Monkeypox Outbreak: WHO To Call Emergency Meeting Amid Rising Cases Across The Globe


Monkeypox Outbreak: WHO To Call Emergency Meeting Amid Rising Cases Across The Globe



(CTN News) – As the monkeypox virus continues to spread across the globe, the World Health Organization (WHO) is holding an emergency meeting. The Telegraph reports that the main topics of discussion will include the viral spread, the unusually high prevalence of the virus among homosexual and bisexual males, and also the vaccination scenario. On Friday, UK Health Secretary Sajid Javid confirmed the discovery of 11 new cases. Now, there are 20 cases nationwide, raising fears that the virus is spreading unchecked.

Health Secretary Sajid Javid tweeted on Friday, “UKHSA confirms 11 cases of monkeypox in the UK. I have updated G7 health ministers on what we know so far. Most cases are mild, and we have procured more vaccines that are effective against monkeypox.” The UK government has ordered more stocks of smallpox vaccine, which is being offered to people who may have been exposed due to the rise in cases.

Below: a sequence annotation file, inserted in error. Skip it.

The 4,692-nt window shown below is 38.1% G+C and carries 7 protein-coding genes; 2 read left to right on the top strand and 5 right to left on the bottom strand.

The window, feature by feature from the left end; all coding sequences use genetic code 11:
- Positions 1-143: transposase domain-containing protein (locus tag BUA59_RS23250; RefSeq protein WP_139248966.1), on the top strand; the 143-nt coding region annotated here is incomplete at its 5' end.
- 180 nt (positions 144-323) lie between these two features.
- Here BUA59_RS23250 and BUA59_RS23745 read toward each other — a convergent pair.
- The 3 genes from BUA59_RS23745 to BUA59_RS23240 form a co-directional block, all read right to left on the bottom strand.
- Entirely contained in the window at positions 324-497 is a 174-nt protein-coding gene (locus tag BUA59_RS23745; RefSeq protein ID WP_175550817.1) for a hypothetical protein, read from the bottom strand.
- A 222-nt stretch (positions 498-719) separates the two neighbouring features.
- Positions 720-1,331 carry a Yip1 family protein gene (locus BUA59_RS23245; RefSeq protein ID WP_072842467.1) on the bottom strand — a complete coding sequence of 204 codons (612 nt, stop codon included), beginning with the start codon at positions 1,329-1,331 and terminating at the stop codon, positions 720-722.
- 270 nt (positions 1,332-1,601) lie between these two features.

WHO to discuss regarding use of the smallpox vaccine

There are currently 5,000 doses of the vaccine in the UK government’s national stockpile, but the government has ordered another 20,000 doses. The WHO is also expected to discuss the use of the smallpox vaccine made by Bavarian Nordic – known as Jynneos in the US and Imvanex in the UK. The vaccine is only authorised in the UK for the prevention of smallpox, although it can also protect against monkeypox “off-licence”, according to the report.

Vaccination with the only non-replicating virus for smallpox or monkeypox in the world reduces the chances of infecting someone by 85%, according to research.

Several countries report cases of the monkeypox virus

The monkeypox virus has also been reported in countries like Spain, Portugal, Canada and the United States besides the UK. Monkeypox, however, is usually a mild self-limiting infection that lasts only a few weeks for most people. It can, however, affect people with severe illnesses. Monkeypox virus is spread primarily when an animal, a human, or contaminated materials come into contact with it.

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